How are different customers responding to our latest promotion? Did you gain any insights into your own selling skills? What is the competition doing? What are you interested in finding out next week?
Did you learn anything that might help others on the team? The real value of this redefinition of work is that it includes me as an individual. I directly and immediately benefit from the learning and experience components of the Work Triangle.
I can never replace the hours of my life I spend at work, so I need to make the most of them. When my customers, managers, teammates, and the surrounding culture pressure me for performance results, the Work Triangle helps me remember that the person producing those results is important, too.
I neglect my own learning and quality of experience at great peril to myself as well as to my future levels of performance. The Tunnel Vision of Performance Momentum The definition of work that focuses strictly on performance results at the expense of learning and experience produces a kind of tunnel vision that prevents workers from being fully aware and focused.
In short, performance momentum means getting caught up in an action to the extent that you forget the purpose of the action. When individuals are caught up in performance momentum, they tend to forget not only important performance goals, but also their fundamental purpose as human beings.
For example, my need to finish an article by the requested deadline obscures the reasons I chose to write the article in the first place, and dampens the natural enjoyment of expressing my thoughts and convictions. The person caught up in performance momentum neglects learning, growth, and the inherent quality of the work experience.
The tunnel vision that results from performance momentum is difficult to escape when individuals are working in a team that confirms and enforces the focus on performance.
Any activity that is not seen as driving directly toward the goal is viewed as suspect. However, when a team or individual sacrifices the learning and experience sides of the Work Triangle to performance momentum, long-term performance suffers. More important, however, the individual suffers. And because the individual constitutes the building block of the team, the team suffers as well.
Balancing the Work Triangle A simple method for assessing the balance among the three elements in the Work Triangle is to evaluate the way an individual or team articulates performance goals in comparison with learning and experience goals.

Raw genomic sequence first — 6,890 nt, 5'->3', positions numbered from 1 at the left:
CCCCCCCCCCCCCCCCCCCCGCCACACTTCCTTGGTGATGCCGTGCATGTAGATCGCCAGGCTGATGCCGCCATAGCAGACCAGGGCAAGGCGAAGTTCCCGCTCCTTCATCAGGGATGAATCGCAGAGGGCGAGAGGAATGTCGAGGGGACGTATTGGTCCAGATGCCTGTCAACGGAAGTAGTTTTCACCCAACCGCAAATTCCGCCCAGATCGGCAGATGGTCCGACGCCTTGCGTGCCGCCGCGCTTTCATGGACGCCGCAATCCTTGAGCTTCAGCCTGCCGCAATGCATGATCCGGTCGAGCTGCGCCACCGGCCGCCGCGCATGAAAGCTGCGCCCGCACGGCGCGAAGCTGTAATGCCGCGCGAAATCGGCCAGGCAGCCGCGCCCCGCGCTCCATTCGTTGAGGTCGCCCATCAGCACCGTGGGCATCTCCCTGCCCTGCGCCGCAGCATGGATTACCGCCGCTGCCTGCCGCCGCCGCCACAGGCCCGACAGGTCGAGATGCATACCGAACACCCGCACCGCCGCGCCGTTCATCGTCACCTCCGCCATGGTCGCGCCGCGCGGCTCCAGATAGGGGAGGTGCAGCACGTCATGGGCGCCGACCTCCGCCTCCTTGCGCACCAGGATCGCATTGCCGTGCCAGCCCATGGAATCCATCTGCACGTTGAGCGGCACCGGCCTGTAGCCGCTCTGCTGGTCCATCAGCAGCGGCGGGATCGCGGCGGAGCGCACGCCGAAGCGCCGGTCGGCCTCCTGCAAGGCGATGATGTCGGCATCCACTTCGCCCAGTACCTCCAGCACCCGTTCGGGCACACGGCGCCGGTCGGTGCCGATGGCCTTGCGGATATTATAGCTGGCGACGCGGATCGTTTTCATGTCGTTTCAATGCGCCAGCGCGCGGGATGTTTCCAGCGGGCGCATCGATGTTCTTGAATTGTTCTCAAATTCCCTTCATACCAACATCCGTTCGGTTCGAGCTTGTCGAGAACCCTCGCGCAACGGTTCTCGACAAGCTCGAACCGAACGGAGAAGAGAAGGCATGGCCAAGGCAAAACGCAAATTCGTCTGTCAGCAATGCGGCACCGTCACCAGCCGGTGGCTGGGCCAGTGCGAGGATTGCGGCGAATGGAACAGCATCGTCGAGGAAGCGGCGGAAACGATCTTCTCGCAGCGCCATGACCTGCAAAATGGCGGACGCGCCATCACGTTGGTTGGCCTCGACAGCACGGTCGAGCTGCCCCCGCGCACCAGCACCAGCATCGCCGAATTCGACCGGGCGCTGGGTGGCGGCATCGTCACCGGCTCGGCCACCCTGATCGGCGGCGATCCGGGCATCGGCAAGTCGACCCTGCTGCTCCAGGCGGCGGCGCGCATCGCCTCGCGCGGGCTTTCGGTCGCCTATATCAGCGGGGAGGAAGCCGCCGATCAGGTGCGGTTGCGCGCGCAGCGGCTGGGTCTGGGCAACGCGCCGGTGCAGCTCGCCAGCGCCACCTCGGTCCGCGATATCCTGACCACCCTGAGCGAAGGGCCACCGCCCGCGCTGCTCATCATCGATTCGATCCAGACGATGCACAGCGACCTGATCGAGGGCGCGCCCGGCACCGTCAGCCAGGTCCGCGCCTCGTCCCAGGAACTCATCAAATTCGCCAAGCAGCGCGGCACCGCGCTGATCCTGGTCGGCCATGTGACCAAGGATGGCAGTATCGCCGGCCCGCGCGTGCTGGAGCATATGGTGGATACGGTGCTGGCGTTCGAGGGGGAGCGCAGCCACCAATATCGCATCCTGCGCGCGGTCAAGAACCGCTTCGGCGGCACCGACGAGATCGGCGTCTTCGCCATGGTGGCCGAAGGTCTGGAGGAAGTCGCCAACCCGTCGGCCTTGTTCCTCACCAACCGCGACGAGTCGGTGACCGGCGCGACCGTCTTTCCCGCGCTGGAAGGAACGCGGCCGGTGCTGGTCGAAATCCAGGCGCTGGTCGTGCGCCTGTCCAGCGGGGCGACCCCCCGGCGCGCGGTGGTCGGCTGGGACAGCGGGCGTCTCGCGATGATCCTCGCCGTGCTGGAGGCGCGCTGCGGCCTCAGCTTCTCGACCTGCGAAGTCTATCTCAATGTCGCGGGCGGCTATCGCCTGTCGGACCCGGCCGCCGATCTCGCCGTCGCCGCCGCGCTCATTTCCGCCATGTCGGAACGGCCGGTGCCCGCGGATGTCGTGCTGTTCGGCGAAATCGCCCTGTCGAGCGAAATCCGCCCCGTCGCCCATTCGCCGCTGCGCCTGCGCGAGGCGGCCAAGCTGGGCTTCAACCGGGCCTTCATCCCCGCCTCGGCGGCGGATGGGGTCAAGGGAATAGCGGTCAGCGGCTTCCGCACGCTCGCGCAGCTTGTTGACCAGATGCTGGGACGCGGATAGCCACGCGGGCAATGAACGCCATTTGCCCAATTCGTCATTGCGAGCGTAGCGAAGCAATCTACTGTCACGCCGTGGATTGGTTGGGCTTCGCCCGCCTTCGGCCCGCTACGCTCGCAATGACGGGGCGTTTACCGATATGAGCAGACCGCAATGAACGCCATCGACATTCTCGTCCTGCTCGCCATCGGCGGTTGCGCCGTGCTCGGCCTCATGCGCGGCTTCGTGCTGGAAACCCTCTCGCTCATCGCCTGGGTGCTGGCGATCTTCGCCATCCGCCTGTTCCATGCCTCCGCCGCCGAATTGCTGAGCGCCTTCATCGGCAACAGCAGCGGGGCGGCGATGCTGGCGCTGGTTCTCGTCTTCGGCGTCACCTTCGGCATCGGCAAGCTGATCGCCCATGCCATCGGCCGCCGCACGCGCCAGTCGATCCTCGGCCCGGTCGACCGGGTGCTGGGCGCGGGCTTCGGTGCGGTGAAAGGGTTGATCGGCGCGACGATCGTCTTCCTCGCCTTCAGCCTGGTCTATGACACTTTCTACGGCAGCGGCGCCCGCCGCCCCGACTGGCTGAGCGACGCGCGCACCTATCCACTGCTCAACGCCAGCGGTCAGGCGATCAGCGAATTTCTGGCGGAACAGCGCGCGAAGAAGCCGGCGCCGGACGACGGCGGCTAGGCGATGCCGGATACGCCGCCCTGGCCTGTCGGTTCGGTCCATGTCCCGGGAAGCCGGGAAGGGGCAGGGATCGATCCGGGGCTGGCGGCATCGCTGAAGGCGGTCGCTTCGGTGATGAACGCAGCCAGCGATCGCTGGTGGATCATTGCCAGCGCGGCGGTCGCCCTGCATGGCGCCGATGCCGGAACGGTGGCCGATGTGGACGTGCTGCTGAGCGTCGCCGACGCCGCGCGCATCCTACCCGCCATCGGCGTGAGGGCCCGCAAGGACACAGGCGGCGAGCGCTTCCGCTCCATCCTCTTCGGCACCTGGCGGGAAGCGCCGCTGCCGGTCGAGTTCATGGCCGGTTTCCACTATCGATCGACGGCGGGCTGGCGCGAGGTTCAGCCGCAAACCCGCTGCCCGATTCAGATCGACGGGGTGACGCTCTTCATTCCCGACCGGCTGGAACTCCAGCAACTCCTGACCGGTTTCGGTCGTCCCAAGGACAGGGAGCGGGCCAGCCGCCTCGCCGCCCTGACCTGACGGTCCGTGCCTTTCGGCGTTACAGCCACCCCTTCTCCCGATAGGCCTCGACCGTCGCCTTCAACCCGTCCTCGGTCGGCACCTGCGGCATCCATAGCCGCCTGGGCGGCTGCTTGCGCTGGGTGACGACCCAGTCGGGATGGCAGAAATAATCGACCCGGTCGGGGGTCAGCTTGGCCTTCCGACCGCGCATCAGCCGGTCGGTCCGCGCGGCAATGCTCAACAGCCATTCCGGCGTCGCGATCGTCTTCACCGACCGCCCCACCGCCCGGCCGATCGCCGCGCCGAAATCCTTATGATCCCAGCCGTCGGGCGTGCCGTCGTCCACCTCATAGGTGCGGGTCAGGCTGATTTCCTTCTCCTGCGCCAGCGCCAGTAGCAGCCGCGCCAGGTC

It is revealing that many employees, when asked about learning or experience goals, are vague and express less conviction than when discussing performance goals. Setting clear learning goals is a good way to begin rebalancing the Work Triangle.
However, the distinction between learning and performance is often blurred.
Learning is an increased capacity to perform; performance is the evidence that the capacity exists. Q—qualities or attributes you might want to develop in yourself or others U—increased understanding of the components of any person, situation, or system E—development of expertise, knowledge, or skills S—capacity for strategic, or systemic, thinking T—capacity to optimize what you do with time Teams and individuals can use QUEST to help form goals regarding what capabilities they want to develop.
To be most effective, these objectives should support immediate performance goals but at the same time apply to many future performance challenges. Coaching: A Conversation That Promotes Learning When executives list the qualities, skills, and expertise they want from employees, they often list intangible attributes, such as creativity, accountability, sense of humor, team player, problem solver, and so on.
So, how can you get the qualities and capabilities you want from people? But the real question is how to build the capabilities in the people you have hired, and how to keep those qualities from diminishing. Unfortunately, the tools of managing performance are not particularly useful for promoting or developing important qualities and core skills.
And it is difficult to imagine a course that teaches the rudiments of initiative or cooperation. So what is left? The word I use for the capacity to promote such desired attributes is coaching.